3. A bankruptcy trustee is appointed by the DRT on the basis of Board’s confirmation of nominated person by applicant or Board’s recommendation of another person.A bankruptcy trustee may be replaced by 75% voting of committee of creditors or he may resign himself.
  4. Estate of bankrupt vests in the bankruptcy trustee and he shall divide it among creditors.
  5. The DRT shall send notice to creditors of commencement of bankruptcy proceeding and shall issue a public notice calling for claims from creditors.
  6. The claims of creditors shall be registered with the bankruptcy trustee. The trustee shall prepare a list of creditors and summon a meeting of creditors. A committee of creditors shall be formed in the meeting. Creditors are entitled to a vote in accordance with the voting share assigned to them by the resolution professional.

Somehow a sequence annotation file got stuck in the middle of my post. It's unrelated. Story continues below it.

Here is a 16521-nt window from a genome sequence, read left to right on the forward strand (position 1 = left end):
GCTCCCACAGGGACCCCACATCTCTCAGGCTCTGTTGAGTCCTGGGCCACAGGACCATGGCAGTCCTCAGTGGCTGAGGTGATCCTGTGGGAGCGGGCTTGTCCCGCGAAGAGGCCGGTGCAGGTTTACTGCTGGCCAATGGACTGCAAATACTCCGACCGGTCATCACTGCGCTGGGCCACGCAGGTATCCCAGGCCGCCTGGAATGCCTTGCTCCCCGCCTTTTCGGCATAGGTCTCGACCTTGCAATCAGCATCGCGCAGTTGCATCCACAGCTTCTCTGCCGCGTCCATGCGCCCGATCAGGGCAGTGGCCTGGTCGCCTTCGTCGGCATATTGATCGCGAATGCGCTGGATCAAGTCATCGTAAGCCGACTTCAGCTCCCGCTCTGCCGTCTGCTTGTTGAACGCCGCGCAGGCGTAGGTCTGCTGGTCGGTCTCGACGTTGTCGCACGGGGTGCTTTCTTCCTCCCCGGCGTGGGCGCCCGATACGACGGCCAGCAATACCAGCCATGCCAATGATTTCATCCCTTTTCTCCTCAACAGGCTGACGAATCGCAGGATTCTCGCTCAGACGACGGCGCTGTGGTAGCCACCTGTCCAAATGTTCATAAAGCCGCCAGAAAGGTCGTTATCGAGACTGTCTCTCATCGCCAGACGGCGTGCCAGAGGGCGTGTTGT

7. Creditors shall submit proof of debt within 14 days of preparing list of creditors. The creditor shall give full particulars (along with proof) of claim and/or security interest. If a creditor does not file a proof of security within 30 daysof notice to that effect sent by the trustee, then with DRT’s leave the bankruptcy trustee may sell or dispose of any property that was subject to a security charge, free of that security charge.
  8. Bankruptcy trustee shall conduct the administration and distribution of bankrupt’s estate.
  9. Once the administration is complete or on expiry of one year from date of bankruptcy commencement, the bankrupt may be discharged by an order of the DRT.
  10. The DRT may recall its bankruptcy order or modify it on an application from creditor/s or suo moto, whether or not the bankrupt is discharged,if satisfied that there exists an error apparent on face of order or bankruptcy debts are paid for or secured to the authority’s satisfaction.
  11. The Code provides for a list of priority of debts with regard to distribution of proceeds following bankruptcy of the partnership firm or individual.
  12. Administration and distribution of estate:The Bankruptcy trustee shall realise the estate and distribute the proceeds or the assets itself to the creditors in instalments or in totality as per the list of priority of debts and availability of funds.